Reality Check

Last week I mentioned the admonition to “love your neighbor.” This Sunday, we heard the same from Mark’s account of the Good News. It was ironic that my family heard the Gospel proclaimed in our old parish in Delaware, especially with one of our old neighbors sitting behind us.

We love those neighbors. Our children grew up together and it was nice to see them again and reconnect. But my thoughts during the Gospel were not on the people behind us.

When we first moved into our home back in 2005, we met our next door neighbors. On one side was a state trooper, his wife the teacher, and their two children. Before we moved, we had been to their parties, watched their children grow up, and stood on the sidewalk in front of our houses talking for hours.

Then there was the other side.

A few months after moving in, we arrived home one day to find that those neighbors had installed sod in their yard. How nice.

Then I noticed the hose they were using to water their new lawn. It looked a lot like ours. Upon further study, I realized it was our hose…and it was still connected to our house.

We never really talked much to those neighbors after that. They had a dog that never shut up, hosted parties until all hours, parked anywhere they wished, and let their yard grow and grow and grow. And did I mention the dog?

It was to those neighbors that my mind wandered as I was sitting at Mass yesterday.

When I think of that reading – or the command in general – I also hear the voice of a priest friend, who, when reflecting on that reading at Mass years ago, said what I was thinking: “Like many of you…when I hear that instruction, I think, ‘Nice advice, God, but have you met my neighbors?’”

Loving our neighbors is tough. People are annoying. They don’t listen to our great advice. They overlook our gifts. They ignore us.

Still, I swear there are days that I think I can actually hear God telling me, “You know that ‘love your neighbor’ thing?”

“I meant that.”

So this week, I will remember that things are different. It’s a new day, a new beginning. It’s a day like no other in a week like no other in a place like no other. Sure, it all looks and sounds familiar, but this hasn’t happened before. This time. This place.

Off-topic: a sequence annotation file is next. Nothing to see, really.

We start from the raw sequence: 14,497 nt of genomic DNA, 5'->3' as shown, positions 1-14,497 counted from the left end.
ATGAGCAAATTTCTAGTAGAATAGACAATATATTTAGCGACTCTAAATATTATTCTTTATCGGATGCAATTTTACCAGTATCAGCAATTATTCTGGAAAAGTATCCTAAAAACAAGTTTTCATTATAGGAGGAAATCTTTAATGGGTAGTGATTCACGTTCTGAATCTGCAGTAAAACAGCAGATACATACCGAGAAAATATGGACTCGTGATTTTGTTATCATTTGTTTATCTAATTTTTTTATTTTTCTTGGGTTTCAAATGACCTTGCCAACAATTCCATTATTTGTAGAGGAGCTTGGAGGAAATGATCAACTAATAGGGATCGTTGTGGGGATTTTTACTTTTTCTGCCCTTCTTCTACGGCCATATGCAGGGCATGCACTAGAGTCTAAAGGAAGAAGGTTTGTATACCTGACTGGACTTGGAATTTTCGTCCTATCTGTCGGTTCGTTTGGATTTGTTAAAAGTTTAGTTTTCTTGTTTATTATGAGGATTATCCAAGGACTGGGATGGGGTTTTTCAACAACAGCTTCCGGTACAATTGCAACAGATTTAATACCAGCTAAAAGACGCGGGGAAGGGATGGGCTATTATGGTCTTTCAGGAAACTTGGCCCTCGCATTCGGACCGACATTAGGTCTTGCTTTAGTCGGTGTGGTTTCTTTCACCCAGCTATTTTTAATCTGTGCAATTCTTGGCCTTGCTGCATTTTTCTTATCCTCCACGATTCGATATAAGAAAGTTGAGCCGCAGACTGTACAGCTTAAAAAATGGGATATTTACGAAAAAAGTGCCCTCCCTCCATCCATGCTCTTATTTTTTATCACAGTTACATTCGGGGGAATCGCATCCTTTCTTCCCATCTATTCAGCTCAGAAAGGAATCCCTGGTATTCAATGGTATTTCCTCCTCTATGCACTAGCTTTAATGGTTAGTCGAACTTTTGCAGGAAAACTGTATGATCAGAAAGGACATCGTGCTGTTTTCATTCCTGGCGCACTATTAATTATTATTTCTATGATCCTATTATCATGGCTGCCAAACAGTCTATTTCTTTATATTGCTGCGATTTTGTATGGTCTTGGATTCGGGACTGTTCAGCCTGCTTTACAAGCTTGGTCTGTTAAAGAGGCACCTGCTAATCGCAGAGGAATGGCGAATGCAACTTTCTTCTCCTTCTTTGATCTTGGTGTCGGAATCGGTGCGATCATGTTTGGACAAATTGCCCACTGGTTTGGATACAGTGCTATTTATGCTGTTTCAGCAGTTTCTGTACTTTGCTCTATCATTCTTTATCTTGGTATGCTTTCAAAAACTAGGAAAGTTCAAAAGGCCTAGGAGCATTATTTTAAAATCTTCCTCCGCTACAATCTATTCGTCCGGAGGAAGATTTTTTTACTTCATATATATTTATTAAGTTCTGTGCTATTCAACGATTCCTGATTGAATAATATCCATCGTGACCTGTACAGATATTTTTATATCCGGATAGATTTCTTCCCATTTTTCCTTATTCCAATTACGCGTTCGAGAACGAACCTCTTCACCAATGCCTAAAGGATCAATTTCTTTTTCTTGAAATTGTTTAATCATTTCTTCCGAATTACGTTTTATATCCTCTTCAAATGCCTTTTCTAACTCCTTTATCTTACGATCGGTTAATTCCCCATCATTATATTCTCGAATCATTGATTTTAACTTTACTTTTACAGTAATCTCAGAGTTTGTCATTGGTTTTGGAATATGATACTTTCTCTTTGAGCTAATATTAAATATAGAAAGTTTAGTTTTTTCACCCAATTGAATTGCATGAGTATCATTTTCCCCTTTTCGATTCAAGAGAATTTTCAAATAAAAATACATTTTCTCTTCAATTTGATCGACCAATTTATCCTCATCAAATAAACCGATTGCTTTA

This week, I will love my neighbor. I will not take things so personally. I will remember that not everything is about me. I will forgive more easily. People will still be annoying, but I will remember that I am people too. So this week, I will remind myself that if God loves everyone, everyone is lovable.

As the great Dorothy Day said, “We only love God as much as the person we love the least.”

So, this week, love like God…and get yourself out of the way.


Evil Around Us

In this morning’s Gospel reading (Mark 5:1-20), we see that great scene in which Jesus is confronted by a man “with an unclean spirit” and, after a brief conversation (“Legion is my name. There are many of us.”), Jesus commands the unclean spirit to enter the swineherd, which then run off the cliff and drown themselves.

I would imagine it was quite a dramatic scene, especially with all the dead pigs now in the water, but if we stop and think about it, there is – as always – more to the story.

What do we do with the evil around us? The gossip? The secrets we cannot seem to keep? The opportunities to talk badly about those around us? The countless chances to be mean or ignore a chance for mercy in favor of our own idea of justice?

Do we command the evil spirits to be gone or do we join in? Do we give the evil spirits a place to live or do we send them packing?

There is never a swineherd around when you need one, but maybe this week, we can make a conscious effort to send the evil away and choose to live the Jesus way.

Give me strength, O Lord.


In today’s Gospel we see a man who hurts for his suffering child. “Help my unbelief,” he calls out to Jesus. I have been thinking about that line these past few days.

I can’t believe the things that pass for news. I can’t believe the people that pass for leaders. I can’t believe the same people who proclaim that life begins at conception also say that guns belong in schools.

I can’t believe that people really think the world is flat or that all undocumented workers are criminals, or that refugees arrive without years of vetting. I can’t believe Twitter is a thing.

I can’t believe how big my children are getting and how much fun they are when they play together. I can’t believe how often we say we are people of justice and mercy but behave quite differently. And yet, I can’t believe the recreational outrage to which so many people subscribe is quickly become the norm for our news and our politics and our communities. I can’t believe it’s almost Lent.

I can’t believe there are people who look at the wonder of creation and doubt the existence of God. I can’t believe that there are people who love God but don’t love their neighbor. And I can’t believe that there isn’t a scientist in this world who can’t come up with a rational reason that convinces us all that ice cream is, in fact, good for us.

As people of faith, there will always be things we struggle to believe. That God is love and that we, in turn, are called to share that love with others, shouldn’t be a struggle.

Help our unbelief, O Lord.